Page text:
What is a Banana Shrub?
When the term “banana shrub” is mentioned, it’s natural to immediately think of the more familiar banana plant (Musa acuminata) and wonder how such a massive plant could thrive as a houseplant. However, the banana shrub discussed in this article is not related to banana trees but is a member of the over 200-strong flowering Magnolia family.
The moderate-sized banana shrub is well-regarded by gardeners and plant enthusiasts as a sublime indoor houseplant specimen. With many admirable qualities, it might be the perfect fit if you’re looking for a unique and easy-to-care-for houseplant. This guide details the best variants for indoor use, how to grow and care for it, and how to incorporate this delightful, sweet-smelling plant into your home.
Banana Shrub Variety for Indoor Use as a Houseplant
Banana shrubs offer a wide range of cultivars, each with distinguishing features that set it apart. These distinct features include differences in shrub size, flower color, and hardiness zone.
Among the notable cultivars is the popular “Port Wine or Purple Queen.” This particular variety is renowned for its captivating rose or deep maroon flowers that gradually fade to cream as they age. The ‘Port Wine’ cultivar is relatively compact, barely reaching a height of 6 to 8 feet making them perfect as indoor plants.
How to Grow Banana Shrub Indoors
Banana shrubs are relatively easy to care for and are drought-tolerant once established, and as an evergreen plant, they offer all-year-round lush indoor greenery. Cultivating your banana shrubs from semi-ripe grafts is recommended since the seed has a poor germination rate. After germination, other notable conditions to follow diligently include the following:
Potting and Soil Condition
Banana shrubs houseplants prefer a well-draining potting mix that retains some moisture while allowing excess water to drain away.
They prefer slightly acidic to neutral soil with a pH range between 5.5 and 7.0. They can be grown in various soil types, but the best potting soil for banana shrubs is a mixture of peat moss, perlite, and sand. This mix provides good aeration and moisture retention while preventing waterlogged conditions.
You can add some compost or manure to the soil to improve drainage and provide nutrients. When planting a banana shrub in a pot, it is advisable to fill the pot with the potting soil mixture and add a layer of gravel or pebbles to the bottom for drainage.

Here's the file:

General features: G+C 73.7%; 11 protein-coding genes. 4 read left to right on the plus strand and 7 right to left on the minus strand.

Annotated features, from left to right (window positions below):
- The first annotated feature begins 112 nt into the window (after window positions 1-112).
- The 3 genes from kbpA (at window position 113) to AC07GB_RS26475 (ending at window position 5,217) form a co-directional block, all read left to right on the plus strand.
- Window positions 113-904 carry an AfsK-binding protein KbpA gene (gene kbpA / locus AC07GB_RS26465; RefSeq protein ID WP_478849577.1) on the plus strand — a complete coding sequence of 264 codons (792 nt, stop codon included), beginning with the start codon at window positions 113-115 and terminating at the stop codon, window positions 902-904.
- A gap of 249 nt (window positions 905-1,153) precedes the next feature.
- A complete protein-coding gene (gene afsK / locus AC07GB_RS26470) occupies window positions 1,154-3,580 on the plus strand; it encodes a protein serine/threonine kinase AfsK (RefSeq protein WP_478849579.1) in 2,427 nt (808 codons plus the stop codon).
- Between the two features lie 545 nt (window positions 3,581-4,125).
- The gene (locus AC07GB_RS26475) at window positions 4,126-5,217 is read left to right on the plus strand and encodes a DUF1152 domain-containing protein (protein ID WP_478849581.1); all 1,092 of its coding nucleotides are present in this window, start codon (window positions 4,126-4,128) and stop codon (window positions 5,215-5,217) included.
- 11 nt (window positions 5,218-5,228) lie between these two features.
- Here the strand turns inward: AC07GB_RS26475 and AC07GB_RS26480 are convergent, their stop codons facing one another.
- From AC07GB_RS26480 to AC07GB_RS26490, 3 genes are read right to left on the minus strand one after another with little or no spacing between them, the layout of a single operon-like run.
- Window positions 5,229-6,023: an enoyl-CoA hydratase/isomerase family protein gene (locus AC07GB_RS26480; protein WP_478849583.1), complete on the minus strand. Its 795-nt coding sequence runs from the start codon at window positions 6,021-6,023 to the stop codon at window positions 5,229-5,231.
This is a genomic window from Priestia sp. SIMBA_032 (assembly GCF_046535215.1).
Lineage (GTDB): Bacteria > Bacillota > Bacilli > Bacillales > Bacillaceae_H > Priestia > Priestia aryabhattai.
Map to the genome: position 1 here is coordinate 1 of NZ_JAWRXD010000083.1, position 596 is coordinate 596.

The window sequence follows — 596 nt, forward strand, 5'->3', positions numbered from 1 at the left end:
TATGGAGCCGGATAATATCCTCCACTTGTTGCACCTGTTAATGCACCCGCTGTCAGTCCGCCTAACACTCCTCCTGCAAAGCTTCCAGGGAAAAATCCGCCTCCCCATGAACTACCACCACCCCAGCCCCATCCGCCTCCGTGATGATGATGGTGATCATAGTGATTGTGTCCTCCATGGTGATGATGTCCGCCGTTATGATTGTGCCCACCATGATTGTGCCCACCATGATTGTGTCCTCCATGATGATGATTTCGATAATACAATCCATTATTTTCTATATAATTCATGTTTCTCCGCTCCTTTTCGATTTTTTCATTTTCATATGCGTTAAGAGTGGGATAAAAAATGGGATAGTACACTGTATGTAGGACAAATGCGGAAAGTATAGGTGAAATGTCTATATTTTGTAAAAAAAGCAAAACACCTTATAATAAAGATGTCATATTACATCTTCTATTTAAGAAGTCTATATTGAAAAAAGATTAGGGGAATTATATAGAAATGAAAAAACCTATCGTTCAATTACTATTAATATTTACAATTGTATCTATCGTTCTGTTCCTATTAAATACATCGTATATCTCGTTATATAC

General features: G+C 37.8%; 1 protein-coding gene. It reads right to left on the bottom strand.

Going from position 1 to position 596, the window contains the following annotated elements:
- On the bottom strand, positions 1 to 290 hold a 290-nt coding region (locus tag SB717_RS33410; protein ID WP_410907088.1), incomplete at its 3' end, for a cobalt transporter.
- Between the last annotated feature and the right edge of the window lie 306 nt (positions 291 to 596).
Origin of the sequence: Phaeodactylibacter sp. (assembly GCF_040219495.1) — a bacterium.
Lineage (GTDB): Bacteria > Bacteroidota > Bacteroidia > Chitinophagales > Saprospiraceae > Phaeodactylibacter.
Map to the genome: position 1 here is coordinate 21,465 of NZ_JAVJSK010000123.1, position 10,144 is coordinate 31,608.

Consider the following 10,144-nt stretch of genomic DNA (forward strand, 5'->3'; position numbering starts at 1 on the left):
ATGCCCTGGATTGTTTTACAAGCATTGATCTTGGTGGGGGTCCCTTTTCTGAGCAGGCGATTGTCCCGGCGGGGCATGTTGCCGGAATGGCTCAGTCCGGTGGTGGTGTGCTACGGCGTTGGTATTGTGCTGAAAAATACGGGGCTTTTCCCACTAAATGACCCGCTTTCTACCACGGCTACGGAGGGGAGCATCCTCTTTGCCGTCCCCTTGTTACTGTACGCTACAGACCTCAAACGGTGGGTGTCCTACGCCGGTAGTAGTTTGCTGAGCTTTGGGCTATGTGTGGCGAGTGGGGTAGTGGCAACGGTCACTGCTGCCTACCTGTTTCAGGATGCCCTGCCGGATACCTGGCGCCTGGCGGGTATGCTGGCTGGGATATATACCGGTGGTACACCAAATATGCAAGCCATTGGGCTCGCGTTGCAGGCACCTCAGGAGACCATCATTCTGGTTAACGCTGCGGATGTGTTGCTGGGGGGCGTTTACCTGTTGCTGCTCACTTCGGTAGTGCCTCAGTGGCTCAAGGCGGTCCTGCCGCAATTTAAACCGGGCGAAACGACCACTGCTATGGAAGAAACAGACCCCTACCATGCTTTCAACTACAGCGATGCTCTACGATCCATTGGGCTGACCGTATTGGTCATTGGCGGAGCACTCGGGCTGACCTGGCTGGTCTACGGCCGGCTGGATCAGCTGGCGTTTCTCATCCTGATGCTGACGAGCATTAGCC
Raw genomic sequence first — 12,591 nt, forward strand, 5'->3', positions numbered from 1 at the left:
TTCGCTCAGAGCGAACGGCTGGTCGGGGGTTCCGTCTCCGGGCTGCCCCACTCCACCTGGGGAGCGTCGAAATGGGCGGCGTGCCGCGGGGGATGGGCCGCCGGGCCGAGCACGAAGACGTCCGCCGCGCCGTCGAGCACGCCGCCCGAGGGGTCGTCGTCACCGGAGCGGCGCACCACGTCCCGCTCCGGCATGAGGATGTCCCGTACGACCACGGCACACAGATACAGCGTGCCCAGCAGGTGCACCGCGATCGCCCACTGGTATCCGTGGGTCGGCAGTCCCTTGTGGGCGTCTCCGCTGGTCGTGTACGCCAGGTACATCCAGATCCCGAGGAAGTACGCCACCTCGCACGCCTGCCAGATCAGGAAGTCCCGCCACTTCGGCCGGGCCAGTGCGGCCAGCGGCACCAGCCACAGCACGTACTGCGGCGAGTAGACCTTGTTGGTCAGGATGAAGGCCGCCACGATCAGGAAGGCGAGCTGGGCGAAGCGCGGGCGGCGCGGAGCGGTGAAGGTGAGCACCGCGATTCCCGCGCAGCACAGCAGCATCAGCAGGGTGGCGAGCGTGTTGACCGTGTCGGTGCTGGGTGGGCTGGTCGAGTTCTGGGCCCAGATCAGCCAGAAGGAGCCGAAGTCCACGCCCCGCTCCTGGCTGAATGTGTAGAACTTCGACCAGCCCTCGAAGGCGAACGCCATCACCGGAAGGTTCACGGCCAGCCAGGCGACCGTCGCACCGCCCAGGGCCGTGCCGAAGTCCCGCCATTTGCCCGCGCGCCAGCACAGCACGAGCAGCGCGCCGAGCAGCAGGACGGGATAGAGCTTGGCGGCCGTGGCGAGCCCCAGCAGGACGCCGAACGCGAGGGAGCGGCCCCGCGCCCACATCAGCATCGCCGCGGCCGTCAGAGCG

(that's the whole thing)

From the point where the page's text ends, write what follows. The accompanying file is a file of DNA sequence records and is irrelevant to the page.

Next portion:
The banana shrub houseplant thrives in optimal light conditions and prefers bright light, but it should be protected from direct sunlight. Place your banana shrub near a window with filtered sunlight, or choose a spot in your home that receives bright, indirect light throughout the day. Plants grown in full sun will have a shorter, compact form, and the leaves will be more yellowish green, while those grown in light shade will have medium green foliage and a slightly open, spreading habit. The crucial thing is to provide your banana shrub with at least six hours of sun daily.
Temperature and Humidity
Banana shrubs being sub-tropical plants thrive in warm and humid conditions, similar to their tropical and subtropical native habitats. They prefer warm temperatures and high humidity that range between 60°F (15°C) and 85°F (29°C) but can tolerate slightly cooler temperatures. However, prolonged exposure to temperatures below 50°F (10°C) can cause damage to the plant. It is best to keep banana shrubs in an environment with temperatures above 50°F (10°C) to ensure optimal growth and health.
Humidity is crucial as the plant leaves may wilt or turn brown if the humidity is too low. You can increase the humidity around your banana shrub by placing it in a humid location, such as a bathroom or kitchen, or by grouping it with other plants. You can also regularly mist the plant leaves with water to increase the humidity levels.
Banana shrubs prefer moist soil and should be watered regularly to maintain soil moisture levels, especially if planted in a pot. The watering frequency will depend on various factors such as the climate, temperature, humidity, and the plant’s growth stage.
During hot and dry periods, you may need to increase the watering frequency to compensate for increased evaporation. Conversely, you may need to reduce the watering frequency in cooler seasons to avoid overwatering and soggy conditions. Applying a layer of organic mulch, such as wood chips or straw, around the base of the plant can help retain moisture in the soil and reduce evaporation.
You can successfully grow banana shrubs indoors and enjoy the benefit listed below by providing the right light, temperature, humidity, watering, and care.
Benefits of Having Banana Shrubs as Houseplants
Banana shrubs are exceptional houseplant species with many top-notch qualities that make them an ideal choice for indoor cultivation. As evergreen non-invasive subtropical plants, they bring a touch of the tropics to any indoor space, adding a vibrant and exotic flair even when young. With their lush, deeply-hued leaves and bright flowers, they can transform even the darkest corners of your home into a lush, green space.